Friday, October 21, 2011

Real Magic

A friend told me about a movie she’d just seen. “Should I see it?” I asked after hearing the plot. “No,” she responded, “the message is much better than the delivery.”

Here’s the plot as I heard it. A little girl has an imaginary friend. He’s the perfect companion and they live in a wonderland of beauty, creativity, fun, and adventure. However, this idyllic life comes to an end when she reaches her tenth birthday, the age when imaginary friends must be left behind so that a child can join “the real world.” The girl grows up to be serious, competent, and responsible. She works at a serious, boring, dead-end job and becomes engaged to a “perfect” man who is handsome, successful, rich, self-absorbed, and completely oblivious to who she is. Everyone is happy for her because she’s made the perfect match and will now live happily ever after. Though she is not happy or fulfilled and doesn’t feel seen or loved, she is sure there is something wrong with her because she has, after all, the perfect life. Everyone and everything tells her that hers is the life all good people desire, the perfect life with all the perfect things, and she is clearly wrong not to be thrilled. The “right” person would be ecstatic.

She soldiers on, trying to be happy, until magically her imaginary friend, now grown-up as well, returns to show her what’s possible. He knows everything about her: favorite colors, books, art, and foods, what she wants, wishes for, dreams of. While she’s away he even decorates the apartment she’s never had time or energy to make into a home. The new world he creates for her perfectly captures and expresses her essence. She’s seen and understood, mirrored in a way that allows her to see the unique beauty of her being.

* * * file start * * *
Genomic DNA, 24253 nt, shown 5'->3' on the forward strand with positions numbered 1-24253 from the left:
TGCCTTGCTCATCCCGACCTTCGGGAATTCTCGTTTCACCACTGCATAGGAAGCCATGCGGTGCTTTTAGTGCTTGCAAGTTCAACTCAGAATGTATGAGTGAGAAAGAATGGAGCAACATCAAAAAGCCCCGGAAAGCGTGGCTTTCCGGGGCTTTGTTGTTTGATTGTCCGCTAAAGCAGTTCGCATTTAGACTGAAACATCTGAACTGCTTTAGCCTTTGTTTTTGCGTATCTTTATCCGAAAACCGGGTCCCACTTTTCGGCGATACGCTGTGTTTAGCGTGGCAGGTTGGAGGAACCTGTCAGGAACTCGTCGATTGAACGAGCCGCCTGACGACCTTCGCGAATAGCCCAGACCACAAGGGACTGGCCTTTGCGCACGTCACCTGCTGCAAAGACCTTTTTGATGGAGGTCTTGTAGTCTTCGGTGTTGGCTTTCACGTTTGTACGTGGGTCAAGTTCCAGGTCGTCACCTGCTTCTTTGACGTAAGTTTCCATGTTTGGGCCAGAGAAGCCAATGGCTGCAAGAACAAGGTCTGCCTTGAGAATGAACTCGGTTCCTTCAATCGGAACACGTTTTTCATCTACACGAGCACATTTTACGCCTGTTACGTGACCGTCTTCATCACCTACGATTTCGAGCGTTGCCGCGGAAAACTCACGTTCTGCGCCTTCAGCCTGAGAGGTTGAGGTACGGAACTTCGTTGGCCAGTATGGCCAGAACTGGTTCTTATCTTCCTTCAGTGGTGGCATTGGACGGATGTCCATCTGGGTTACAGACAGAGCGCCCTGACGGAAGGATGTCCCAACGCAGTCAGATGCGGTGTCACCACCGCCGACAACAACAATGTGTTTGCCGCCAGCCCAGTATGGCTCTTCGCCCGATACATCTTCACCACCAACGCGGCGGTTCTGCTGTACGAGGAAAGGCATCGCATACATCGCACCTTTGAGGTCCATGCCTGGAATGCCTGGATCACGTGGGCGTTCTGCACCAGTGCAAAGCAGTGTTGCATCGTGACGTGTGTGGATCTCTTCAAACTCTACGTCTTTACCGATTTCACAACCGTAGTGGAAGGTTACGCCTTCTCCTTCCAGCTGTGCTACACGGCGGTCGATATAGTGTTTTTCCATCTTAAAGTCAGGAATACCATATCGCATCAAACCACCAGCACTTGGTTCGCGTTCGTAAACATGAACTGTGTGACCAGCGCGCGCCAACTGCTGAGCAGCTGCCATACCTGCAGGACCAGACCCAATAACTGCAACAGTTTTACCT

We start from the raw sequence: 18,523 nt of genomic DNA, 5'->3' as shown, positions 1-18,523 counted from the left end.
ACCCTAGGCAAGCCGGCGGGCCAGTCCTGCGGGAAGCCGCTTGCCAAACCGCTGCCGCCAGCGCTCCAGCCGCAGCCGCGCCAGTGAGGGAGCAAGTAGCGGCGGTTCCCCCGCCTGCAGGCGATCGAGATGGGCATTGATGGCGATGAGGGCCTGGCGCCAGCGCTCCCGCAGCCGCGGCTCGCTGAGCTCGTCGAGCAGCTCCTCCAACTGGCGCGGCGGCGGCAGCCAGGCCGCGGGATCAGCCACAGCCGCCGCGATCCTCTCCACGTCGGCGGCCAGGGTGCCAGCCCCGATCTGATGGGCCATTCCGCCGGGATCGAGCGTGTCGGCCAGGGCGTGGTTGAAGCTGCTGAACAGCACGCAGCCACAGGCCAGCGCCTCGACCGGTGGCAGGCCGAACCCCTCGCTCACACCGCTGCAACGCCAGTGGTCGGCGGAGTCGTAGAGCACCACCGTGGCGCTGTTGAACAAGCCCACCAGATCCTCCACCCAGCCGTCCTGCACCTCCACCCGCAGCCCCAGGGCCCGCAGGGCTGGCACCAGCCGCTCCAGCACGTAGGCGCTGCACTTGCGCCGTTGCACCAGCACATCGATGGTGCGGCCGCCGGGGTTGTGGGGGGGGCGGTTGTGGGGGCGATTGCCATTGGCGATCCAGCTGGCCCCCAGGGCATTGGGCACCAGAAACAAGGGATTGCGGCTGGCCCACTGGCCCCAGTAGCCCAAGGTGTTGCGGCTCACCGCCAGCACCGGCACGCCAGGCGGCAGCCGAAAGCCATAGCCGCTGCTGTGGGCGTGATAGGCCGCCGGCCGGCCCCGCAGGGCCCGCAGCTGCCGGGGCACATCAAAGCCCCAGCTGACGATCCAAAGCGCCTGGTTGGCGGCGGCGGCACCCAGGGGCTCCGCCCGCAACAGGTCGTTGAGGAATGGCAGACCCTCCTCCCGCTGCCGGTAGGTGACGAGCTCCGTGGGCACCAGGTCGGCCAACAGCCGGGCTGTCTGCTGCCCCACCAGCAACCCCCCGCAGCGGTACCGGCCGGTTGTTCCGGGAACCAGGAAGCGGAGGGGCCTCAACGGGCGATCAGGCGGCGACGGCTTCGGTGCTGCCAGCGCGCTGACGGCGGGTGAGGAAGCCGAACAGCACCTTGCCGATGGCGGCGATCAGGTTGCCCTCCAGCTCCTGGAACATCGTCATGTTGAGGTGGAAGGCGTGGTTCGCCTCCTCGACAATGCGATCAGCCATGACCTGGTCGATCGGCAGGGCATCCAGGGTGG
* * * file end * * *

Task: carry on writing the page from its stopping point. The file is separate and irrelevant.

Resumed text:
Just what we’re all wishing and hoping for, yes? Okay, maybe not the apartment decorating but certainly being seen, understood, and loved unconditionally.

Up to the return of the imaginary friend the heroine’s life is one we can all relate to, I suspect. Egocentric karmic conditioning/self-hate on a world-wide scale gives non-stop information to every little child about how life is, what’s real and important, how a person should feel, what leads to happiness, and, in most cases, just what it means about a person if they don’t achieve the state of bliss and ease they should. For most children, the world presented in the media—and even through education—is just not going to be the world they live in. What we realize with awareness practice is even if all the “right” content falls into place—right job, right partner, right children, right home, etc.—those externals don’t guarantee happiness. Like the woman in the film, most of us reach that much-encouraged-by-society conclusion that not having the “right” feelings is proof that there really is something wrong with us.

The point in the movie at which reality becomes magic is the very point at which in “real life” magic becomes reality. Each of us does have, and has always had, an “imaginary friend” who is more real than all the bogus information we were force-fed growing up. We have direct, immediate, 24-7 access to the wisdom, love, and compassion that animates this world of ours via the Mentor. Each of us has an expression of conscious, compassionate awareness that is exclusively in relationship with us. We have a kind, clear guiding wisdom that knows us completely, understands us perfectly, supports us unconditionally, and will show us the path that does lead to the happiness we’ve always known was possible for us to have.

Karmic conditioning about what’s real and what’s imaginary is strong. We’re meant to live an entire life believing, following, and trying to please the inconsistent, confusing, cruel conversation of conditioned mind that has been yammering at us since before we can remember. That conversation was always at odds with what our heart knew and gently attempted to return us to, a world of kindness and compassion. But the pressure to believe the voices comes from every corner of our conditioned world, and it can feel impossible to get free of it. HOWEVER (and this is the biggest however ever), as soon as you hear the voice of the Mentor telling you what you’ve always known in your heart to be true, you can never be fooled again about what’s imaginary, what’s real, and what’s magic.

In gassho,